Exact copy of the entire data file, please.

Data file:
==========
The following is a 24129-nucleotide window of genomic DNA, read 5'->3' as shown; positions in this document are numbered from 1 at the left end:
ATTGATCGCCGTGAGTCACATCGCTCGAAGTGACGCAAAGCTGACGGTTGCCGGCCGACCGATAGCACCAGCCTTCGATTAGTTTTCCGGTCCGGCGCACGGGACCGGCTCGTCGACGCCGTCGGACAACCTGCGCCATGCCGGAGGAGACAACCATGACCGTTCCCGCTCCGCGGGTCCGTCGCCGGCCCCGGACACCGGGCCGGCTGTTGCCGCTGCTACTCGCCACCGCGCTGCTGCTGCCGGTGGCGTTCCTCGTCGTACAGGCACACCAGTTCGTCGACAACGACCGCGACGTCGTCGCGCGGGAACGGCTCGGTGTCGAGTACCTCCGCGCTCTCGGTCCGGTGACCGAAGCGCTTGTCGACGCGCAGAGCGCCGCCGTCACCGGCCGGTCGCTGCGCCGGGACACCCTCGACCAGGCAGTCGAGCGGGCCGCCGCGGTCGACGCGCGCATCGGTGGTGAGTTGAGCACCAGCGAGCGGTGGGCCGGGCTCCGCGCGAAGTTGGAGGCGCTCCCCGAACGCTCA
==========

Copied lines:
The following is a 24129-nucleotide window of genomic DNA, read 5'->3' as shown; positions in this document are numbered from 1 at the left end:
ATTGATCGCCGTGAGTCACATCGCTCGAAGTGACGCAAAGCTGACGGTTGCCGGCCGACCGATAGCACCAGCCTTCGATTAGTTTTCCGGTCCGGCGCACGGGACCGGCTCGTCGACGCCGTCGGACAACCTGCGCCATGCCGGAGGAGACAACCATGACCGTTCCCGCTCCGCGGGTCCGTCGCCGGCCCCGGACACCGGGCCGGCTGTTGCCGCTGCTACTCGCCACCGCGCTGCTGCTGCCGGTGGCGTTCCTCGTCGTACAGGCACACCAGTTCGTCGACAACGACCGCGACGTCGTCGCGCGGGAACGGCTCGGTGTCGAGTACCTCCGCGCTCTCGGTCCGGTGACCGAAGCGCTTGTCGACGCGCAGAGCGCCGCCGTCACCGGCCGGTCGCTGCGCCGGGACACCCTCGACCAGGCAGTCGAGCGGGCCGCCGCGGTCGACGCGCGCATCGGTGGTGAGTTGAGCACCAGCGAGCGGTGGGCCGGGCTCCGCGCGAAGTTGGAGGCGCTCCCCGAACGCTCA